Founded in 1993
  Year: 2009 | Volume: 17 | Issue: 3-4 | Pages: 68-71
  Review Article
Aljoša MAndic
  DOI: 10.2298/AOO0904068M
  Human papillomavirus (HPV) is one of the most common sexually transmitted diseases worldwide. Cervical and other anogenital cancers, cervical and anal intraepithelial neoplasia, genital warts, and recurrent respiratory papillomatosis are HPVassociated diseases. Prophylactic HPV vaccines are composed of HPV L1 capsid protein that self-assemble into virus-like particles (VLPs) when expressed in recombinant systems. Two types of prophylactic vaccines are designed as a bivalent vaccine to protect against high-risk HPV types 16 and 18 and a quadrivalent vaccine designed to protect against HPV 16 and 18, and low-risk, genital wart-causing HPV 6 and 11. Proof-of-principle trials have suggested that intramuscular injections of VLPs result in strong adaptive immune responses that are capable of neutralizing subsequent natural infections. Recent research on the safety and efficacy of candidate prophylactic vaccines against HPV have shown very promising results with nearly 100% efficacy in preventing the development of persistent infections and cervical precancerous lesions in vaccinated individuals.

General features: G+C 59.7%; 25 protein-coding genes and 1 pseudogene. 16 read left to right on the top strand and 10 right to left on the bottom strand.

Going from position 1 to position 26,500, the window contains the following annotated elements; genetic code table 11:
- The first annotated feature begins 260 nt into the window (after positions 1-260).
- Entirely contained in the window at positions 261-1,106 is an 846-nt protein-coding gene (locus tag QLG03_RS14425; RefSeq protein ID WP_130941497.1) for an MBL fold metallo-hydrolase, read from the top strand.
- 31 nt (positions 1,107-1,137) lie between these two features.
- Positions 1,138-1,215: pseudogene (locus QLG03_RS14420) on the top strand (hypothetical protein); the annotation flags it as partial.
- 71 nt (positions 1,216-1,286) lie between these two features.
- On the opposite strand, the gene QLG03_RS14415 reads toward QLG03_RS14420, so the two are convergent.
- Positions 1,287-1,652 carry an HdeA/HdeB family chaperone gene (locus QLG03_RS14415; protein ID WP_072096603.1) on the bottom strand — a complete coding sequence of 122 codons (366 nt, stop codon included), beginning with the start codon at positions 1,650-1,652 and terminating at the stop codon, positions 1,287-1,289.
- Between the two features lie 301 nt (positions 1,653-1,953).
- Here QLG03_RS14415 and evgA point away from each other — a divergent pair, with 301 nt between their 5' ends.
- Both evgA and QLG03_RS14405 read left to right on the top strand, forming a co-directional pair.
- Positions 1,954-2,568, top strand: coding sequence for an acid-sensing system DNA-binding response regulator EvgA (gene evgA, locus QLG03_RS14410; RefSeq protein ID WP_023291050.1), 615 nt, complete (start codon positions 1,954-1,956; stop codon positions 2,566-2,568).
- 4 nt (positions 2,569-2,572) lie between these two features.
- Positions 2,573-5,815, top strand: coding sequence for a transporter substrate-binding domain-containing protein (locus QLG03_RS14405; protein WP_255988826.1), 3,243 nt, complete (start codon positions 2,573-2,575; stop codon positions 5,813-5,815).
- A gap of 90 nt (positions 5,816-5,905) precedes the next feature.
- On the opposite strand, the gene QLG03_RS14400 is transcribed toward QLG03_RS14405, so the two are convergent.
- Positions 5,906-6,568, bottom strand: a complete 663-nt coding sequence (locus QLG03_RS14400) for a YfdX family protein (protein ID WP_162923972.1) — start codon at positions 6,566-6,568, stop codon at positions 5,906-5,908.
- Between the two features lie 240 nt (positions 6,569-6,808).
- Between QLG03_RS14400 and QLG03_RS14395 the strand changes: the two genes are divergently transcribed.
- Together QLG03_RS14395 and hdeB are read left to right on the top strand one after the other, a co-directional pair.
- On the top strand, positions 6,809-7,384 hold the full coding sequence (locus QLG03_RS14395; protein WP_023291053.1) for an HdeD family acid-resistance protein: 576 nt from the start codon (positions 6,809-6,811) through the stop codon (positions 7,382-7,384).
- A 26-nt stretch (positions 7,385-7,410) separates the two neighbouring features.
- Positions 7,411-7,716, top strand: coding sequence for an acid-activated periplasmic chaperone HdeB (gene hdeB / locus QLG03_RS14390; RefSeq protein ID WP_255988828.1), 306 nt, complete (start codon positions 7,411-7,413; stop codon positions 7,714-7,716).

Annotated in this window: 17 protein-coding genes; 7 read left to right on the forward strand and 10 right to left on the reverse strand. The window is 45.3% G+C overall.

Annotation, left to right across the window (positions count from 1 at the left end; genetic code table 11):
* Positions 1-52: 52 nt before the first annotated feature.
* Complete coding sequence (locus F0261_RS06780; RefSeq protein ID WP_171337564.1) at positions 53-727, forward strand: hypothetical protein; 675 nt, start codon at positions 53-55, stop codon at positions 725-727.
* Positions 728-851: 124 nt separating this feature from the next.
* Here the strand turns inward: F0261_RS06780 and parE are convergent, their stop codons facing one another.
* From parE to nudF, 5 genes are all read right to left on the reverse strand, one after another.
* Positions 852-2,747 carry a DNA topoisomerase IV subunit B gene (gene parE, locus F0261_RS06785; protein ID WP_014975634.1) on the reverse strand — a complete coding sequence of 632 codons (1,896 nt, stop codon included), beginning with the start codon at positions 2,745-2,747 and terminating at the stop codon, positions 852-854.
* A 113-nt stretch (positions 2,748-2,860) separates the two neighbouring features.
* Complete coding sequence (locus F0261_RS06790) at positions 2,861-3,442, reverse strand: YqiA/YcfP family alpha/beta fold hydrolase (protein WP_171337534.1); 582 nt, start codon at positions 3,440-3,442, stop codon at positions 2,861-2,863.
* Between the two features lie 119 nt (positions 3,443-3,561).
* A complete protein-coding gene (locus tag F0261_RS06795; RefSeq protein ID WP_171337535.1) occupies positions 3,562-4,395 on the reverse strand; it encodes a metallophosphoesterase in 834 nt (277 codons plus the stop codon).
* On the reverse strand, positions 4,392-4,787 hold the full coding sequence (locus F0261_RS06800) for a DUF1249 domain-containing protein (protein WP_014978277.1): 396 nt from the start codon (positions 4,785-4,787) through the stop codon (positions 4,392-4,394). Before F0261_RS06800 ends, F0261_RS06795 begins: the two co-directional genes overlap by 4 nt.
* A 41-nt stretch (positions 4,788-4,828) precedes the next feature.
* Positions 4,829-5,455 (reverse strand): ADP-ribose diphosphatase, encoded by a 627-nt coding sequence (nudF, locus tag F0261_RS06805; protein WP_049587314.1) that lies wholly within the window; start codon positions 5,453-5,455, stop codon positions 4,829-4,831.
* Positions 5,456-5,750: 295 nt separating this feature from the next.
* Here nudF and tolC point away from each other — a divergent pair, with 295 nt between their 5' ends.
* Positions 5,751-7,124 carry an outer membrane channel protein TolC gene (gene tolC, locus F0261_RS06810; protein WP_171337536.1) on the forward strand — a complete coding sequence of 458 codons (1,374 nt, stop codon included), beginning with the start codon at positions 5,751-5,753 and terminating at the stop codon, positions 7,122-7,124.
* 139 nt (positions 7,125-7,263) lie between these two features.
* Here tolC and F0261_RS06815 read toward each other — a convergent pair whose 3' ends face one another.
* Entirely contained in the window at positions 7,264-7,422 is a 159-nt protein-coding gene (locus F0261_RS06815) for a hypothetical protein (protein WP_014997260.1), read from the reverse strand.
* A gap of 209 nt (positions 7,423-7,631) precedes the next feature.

Key words: Papillomavirus Vaccines; Papillomavirus Infections; Cervical Intraepithelial Neoplasia
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Founder, owner and publisher: Oncology Institute of Vojvodina, Serbia
Online since 1997 (Abstracts only); 2000 (Abstracts and Full text)
ISSN: 0354-7310 eISSN: 1450-9520